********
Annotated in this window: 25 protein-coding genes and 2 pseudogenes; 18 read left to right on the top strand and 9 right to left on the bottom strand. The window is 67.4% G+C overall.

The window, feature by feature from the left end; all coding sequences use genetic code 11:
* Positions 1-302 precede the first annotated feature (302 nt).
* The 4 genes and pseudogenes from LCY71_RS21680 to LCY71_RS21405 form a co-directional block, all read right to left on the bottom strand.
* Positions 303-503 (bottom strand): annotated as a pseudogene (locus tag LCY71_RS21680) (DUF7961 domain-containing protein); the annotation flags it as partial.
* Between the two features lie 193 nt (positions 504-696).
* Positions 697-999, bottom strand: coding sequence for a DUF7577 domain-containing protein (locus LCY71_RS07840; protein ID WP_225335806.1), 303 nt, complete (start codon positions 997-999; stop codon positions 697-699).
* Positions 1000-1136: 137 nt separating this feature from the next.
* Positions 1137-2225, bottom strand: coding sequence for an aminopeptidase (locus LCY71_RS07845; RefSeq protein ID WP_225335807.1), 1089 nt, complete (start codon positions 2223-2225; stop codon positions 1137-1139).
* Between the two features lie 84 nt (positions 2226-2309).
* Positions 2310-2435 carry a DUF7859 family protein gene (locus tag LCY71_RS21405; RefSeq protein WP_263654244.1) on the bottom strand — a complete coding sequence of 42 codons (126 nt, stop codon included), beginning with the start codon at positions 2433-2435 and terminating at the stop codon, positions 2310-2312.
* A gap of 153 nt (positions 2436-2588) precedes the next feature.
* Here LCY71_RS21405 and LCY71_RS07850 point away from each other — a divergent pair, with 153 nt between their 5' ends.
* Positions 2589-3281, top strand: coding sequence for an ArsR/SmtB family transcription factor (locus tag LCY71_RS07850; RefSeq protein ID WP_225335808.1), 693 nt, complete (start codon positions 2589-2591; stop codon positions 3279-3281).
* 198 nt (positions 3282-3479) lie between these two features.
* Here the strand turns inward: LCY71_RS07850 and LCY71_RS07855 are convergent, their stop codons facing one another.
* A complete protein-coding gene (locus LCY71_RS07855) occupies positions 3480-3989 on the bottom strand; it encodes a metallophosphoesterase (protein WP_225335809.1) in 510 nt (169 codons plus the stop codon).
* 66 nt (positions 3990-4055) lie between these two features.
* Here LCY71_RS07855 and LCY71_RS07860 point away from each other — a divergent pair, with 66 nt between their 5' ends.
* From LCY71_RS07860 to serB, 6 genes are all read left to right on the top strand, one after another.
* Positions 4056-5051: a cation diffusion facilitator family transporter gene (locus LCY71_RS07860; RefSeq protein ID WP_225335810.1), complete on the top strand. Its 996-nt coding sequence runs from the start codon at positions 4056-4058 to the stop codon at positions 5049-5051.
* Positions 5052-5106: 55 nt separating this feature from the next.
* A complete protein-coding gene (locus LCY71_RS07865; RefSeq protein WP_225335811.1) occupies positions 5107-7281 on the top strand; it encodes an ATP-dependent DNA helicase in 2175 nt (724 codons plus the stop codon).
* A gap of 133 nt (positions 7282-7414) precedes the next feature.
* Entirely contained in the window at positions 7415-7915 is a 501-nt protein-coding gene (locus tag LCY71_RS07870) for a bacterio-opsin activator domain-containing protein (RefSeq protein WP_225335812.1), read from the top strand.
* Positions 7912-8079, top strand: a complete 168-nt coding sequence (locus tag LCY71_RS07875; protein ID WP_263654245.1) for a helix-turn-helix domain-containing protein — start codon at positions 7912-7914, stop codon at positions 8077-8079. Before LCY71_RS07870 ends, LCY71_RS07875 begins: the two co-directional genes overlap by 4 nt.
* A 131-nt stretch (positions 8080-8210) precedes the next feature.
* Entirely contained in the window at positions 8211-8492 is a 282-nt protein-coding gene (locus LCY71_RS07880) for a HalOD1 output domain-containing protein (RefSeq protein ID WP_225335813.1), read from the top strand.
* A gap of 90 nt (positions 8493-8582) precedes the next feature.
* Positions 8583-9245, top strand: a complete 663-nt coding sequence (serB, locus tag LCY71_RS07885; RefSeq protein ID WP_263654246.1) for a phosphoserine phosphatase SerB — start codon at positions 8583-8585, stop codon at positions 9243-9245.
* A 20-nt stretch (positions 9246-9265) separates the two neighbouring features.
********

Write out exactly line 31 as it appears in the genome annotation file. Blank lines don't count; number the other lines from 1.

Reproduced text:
* A 20-nt stretch (positions 9246-9265) separates the two neighbouring features.